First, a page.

Second, there must be freedom of inquiry in many of these nodes, without
severe distortions produced by religious or political repression. Third, 
a society must provide substantial rewards for success in adding to
knowledge about nature or producing more successful manipulations of
nature.  Such rewards will induce bright and energetic persons to take up
investigations of nature, and ensure competition among them for these
rewards. (This competition is part of the reason for progress in
science).  Fourth, there must be an educational system which assimilates
useful new knowledge. Europe provided all of these conditions to a much
greater extent than China.

Preconditions for Modern Science: A Comparison of Europe and China

First, Europe had more than eighty universities by the 17th century.
Many of these universities were quite conservative, but they provided
settings in which debate and analysis of theories about nature could and
did occur (Huff 1993).  China, during the same period, had no
universities. The Chinese academies were mostly "cramming schools" for the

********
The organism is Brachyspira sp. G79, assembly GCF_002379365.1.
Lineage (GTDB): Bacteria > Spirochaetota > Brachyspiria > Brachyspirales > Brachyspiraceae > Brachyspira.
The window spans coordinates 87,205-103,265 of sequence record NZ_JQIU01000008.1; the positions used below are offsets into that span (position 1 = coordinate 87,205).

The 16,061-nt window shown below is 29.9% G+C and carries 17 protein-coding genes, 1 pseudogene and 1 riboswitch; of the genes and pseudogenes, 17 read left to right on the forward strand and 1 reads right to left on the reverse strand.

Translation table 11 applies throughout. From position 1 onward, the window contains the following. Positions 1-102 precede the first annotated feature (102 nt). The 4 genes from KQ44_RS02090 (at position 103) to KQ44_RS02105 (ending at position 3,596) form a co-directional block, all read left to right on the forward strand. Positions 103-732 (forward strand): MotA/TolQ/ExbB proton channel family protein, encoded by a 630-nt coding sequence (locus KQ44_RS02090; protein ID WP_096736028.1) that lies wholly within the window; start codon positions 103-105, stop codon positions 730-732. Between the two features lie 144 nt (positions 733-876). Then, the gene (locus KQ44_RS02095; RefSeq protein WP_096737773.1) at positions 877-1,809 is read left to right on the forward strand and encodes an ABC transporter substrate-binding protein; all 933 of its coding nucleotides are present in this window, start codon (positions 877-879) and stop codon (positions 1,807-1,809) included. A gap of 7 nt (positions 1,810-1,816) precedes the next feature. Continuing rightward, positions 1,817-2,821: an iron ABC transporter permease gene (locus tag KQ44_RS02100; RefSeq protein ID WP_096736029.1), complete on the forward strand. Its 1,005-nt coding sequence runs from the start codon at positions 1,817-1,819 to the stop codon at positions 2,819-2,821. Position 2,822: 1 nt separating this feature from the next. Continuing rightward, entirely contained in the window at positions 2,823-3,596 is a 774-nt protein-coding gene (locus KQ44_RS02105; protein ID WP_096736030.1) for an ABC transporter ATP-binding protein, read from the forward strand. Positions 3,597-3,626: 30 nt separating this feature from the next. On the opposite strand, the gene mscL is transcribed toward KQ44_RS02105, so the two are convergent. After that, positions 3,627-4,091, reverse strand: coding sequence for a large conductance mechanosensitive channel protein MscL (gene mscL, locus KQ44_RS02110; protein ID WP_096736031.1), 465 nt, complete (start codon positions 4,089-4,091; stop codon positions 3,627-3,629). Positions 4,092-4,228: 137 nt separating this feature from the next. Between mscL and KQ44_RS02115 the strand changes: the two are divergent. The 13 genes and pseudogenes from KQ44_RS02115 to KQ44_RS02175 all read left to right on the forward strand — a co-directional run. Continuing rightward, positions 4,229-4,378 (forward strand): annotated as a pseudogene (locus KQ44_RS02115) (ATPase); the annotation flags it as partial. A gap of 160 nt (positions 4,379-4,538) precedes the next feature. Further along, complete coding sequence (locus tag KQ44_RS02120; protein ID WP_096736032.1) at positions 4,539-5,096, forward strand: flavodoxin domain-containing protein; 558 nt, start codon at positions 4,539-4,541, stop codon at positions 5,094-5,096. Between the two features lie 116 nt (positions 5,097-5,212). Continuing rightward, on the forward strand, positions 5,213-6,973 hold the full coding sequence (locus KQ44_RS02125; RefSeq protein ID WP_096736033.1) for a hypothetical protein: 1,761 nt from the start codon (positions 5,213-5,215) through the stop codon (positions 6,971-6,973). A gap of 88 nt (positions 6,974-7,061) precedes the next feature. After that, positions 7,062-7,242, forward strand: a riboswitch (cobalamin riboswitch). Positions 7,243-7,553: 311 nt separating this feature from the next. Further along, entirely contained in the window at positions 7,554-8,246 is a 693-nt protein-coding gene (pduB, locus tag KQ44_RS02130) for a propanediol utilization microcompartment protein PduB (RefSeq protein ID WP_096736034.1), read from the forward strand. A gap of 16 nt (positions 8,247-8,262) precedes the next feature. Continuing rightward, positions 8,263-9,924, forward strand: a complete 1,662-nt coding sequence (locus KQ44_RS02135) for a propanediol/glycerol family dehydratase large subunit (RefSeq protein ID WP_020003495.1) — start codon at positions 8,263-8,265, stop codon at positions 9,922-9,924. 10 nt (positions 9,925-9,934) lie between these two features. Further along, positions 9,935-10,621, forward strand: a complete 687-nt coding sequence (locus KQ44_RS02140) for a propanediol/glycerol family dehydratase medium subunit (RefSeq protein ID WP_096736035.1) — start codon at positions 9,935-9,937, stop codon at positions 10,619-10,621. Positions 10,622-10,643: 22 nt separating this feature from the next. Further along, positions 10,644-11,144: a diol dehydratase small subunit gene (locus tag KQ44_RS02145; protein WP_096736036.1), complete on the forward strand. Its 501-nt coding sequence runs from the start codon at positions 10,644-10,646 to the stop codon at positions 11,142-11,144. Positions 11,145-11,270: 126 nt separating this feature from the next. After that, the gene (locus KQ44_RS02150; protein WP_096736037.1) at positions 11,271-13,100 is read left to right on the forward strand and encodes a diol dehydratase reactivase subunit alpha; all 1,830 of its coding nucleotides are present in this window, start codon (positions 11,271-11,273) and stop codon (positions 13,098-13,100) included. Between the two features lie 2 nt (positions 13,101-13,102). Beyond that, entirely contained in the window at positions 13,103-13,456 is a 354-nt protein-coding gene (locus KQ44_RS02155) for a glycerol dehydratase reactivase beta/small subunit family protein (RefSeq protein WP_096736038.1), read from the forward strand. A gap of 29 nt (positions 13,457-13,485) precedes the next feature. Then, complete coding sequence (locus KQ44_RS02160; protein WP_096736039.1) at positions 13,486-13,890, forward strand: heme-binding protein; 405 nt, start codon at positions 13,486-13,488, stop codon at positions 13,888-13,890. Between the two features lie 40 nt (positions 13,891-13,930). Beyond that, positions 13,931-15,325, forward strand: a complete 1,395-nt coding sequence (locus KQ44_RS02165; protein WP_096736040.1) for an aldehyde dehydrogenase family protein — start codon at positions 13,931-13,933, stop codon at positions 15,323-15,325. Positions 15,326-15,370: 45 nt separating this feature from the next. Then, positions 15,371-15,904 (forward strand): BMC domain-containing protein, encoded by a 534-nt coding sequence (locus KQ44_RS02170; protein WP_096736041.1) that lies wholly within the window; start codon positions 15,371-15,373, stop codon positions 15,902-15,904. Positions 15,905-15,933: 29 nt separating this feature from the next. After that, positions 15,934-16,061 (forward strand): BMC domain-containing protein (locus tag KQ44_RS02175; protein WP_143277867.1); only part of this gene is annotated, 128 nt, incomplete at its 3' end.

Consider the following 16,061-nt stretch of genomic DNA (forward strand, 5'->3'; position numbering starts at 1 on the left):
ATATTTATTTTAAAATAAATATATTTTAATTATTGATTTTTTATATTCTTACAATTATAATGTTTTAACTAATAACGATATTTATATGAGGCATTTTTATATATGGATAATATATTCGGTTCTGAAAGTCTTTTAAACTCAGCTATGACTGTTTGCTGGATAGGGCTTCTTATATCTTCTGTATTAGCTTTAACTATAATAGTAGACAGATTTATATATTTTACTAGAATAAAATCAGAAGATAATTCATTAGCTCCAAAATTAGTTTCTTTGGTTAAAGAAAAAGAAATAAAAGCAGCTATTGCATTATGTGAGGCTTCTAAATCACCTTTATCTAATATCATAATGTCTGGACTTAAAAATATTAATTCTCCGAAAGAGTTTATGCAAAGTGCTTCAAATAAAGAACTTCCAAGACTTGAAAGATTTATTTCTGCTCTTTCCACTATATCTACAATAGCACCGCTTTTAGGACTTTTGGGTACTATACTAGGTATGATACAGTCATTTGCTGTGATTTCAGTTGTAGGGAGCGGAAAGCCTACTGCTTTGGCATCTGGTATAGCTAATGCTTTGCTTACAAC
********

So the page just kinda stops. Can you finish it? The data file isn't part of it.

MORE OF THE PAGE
imperial examinations.  Why did Europe have universities while China did

One key factor is that in Europe, relatively autonomous towns developed
in many areas as trading centers where privately produced surpluses of
agricultural goods could be exchanged locally and with distant trading
partners. These towns developed their own institutions, including
universities in some towns with their own charters and with some autonomy
from local governments.  The most important condition for this kind of
development was that agriculture throughout much of Europe depended on
rainfall (Karp and Restivo 1974).  The agricultural revolution in Europe
between the 6th and 9th century provided the agricultural surplus to
support the growth of the towns, and these towns evolved relatively
independent institutions because the state was weak and remote. The state,
in turn, was weak and remote during the period when these towns were